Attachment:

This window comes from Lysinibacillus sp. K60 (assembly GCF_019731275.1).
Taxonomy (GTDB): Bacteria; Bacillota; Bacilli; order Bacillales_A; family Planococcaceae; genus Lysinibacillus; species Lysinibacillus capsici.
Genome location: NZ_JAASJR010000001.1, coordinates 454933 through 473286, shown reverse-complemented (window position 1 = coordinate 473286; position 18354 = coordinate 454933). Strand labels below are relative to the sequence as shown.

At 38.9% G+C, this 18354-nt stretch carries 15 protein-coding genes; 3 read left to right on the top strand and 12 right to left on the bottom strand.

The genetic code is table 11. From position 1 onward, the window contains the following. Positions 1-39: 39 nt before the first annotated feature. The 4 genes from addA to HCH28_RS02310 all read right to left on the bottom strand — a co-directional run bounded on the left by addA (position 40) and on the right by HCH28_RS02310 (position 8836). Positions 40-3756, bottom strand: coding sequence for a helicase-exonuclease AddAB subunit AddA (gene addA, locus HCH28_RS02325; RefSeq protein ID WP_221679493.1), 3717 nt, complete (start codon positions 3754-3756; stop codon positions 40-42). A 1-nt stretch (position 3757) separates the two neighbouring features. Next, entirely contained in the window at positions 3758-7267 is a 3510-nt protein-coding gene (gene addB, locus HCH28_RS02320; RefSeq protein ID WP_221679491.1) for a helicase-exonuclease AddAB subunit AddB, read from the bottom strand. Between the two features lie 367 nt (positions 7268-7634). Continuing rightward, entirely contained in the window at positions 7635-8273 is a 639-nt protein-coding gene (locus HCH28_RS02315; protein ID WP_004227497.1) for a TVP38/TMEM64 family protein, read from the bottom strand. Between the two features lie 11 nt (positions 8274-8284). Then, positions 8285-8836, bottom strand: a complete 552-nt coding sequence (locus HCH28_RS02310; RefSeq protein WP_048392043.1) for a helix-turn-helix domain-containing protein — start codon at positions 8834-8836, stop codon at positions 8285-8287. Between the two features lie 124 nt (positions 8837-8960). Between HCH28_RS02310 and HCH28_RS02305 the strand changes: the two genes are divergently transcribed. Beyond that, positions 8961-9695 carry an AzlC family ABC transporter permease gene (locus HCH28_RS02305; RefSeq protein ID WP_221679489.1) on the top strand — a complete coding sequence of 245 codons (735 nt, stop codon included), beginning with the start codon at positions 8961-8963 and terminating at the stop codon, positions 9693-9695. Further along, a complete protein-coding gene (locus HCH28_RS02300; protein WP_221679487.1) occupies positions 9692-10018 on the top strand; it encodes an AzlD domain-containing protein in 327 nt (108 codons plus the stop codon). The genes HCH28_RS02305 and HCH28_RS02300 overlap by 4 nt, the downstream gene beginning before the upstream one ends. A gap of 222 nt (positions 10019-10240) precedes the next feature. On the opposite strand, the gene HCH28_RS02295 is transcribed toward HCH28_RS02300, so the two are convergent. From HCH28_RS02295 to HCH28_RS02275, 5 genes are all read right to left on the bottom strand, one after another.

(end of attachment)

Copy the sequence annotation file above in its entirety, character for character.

This window comes from Lysinibacillus sp. K60 (assembly GCF_019731275.1).
Taxonomy (GTDB): Bacteria; Bacillota; Bacilli; order Bacillales_A; family Planococcaceae; genus Lysinibacillus; species Lysinibacillus capsici.
Genome location: NZ_JAASJR010000001.1, coordinates 454933 through 473286, shown reverse-complemented (window position 1 = coordinate 473286; position 18354 = coordinate 454933). Strand labels below are relative to the sequence as shown.

At 38.9% G+C, this 18354-nt stretch carries 15 protein-coding genes; 3 read left to right on the top strand and 12 right to left on the bottom strand.

The genetic code is table 11. From position 1 onward, the window contains the following. Positions 1-39: 39 nt before the first annotated feature. The 4 genes from addA to HCH28_RS02310 all read right to left on the bottom strand — a co-directional run bounded on the left by addA (position 40) and on the right by HCH28_RS02310 (position 8836). Positions 40-3756, bottom strand: coding sequence for a helicase-exonuclease AddAB subunit AddA (gene addA, locus HCH28_RS02325; RefSeq protein ID WP_221679493.1), 3717 nt, complete (start codon positions 3754-3756; stop codon positions 40-42). A 1-nt stretch (position 3757) separates the two neighbouring features. Next, entirely contained in the window at positions 3758-7267 is a 3510-nt protein-coding gene (gene addB, locus HCH28_RS02320; RefSeq protein ID WP_221679491.1) for a helicase-exonuclease AddAB subunit AddB, read from the bottom strand. Between the two features lie 367 nt (positions 7268-7634). Continuing rightward, entirely contained in the window at positions 7635-8273 is a 639-nt protein-coding gene (locus HCH28_RS02315; protein ID WP_004227497.1) for a TVP38/TMEM64 family protein, read from the bottom strand. Between the two features lie 11 nt (positions 8274-8284). Then, positions 8285-8836, bottom strand: a complete 552-nt coding sequence (locus HCH28_RS02310; RefSeq protein WP_048392043.1) for a helix-turn-helix domain-containing protein — start codon at positions 8834-8836, stop codon at positions 8285-8287. Between the two features lie 124 nt (positions 8837-8960). Between HCH28_RS02310 and HCH28_RS02305 the strand changes: the two genes are divergently transcribed. Beyond that, positions 8961-9695 carry an AzlC family ABC transporter permease gene (locus HCH28_RS02305; RefSeq protein ID WP_221679489.1) on the top strand — a complete coding sequence of 245 codons (735 nt, stop codon included), beginning with the start codon at positions 8961-8963 and terminating at the stop codon, positions 9693-9695. Further along, a complete protein-coding gene (locus HCH28_RS02300; protein WP_221679487.1) occupies positions 9692-10018 on the top strand; it encodes an AzlD domain-containing protein in 327 nt (108 codons plus the stop codon). The genes HCH28_RS02305 and HCH28_RS02300 overlap by 4 nt, the downstream gene beginning before the upstream one ends. A gap of 222 nt (positions 10019-10240) precedes the next feature. On the opposite strand, the gene HCH28_RS02295 is transcribed toward HCH28_RS02300, so the two are convergent. From HCH28_RS02295 to HCH28_RS02275, 5 genes are all read right to left on the bottom strand, one after another.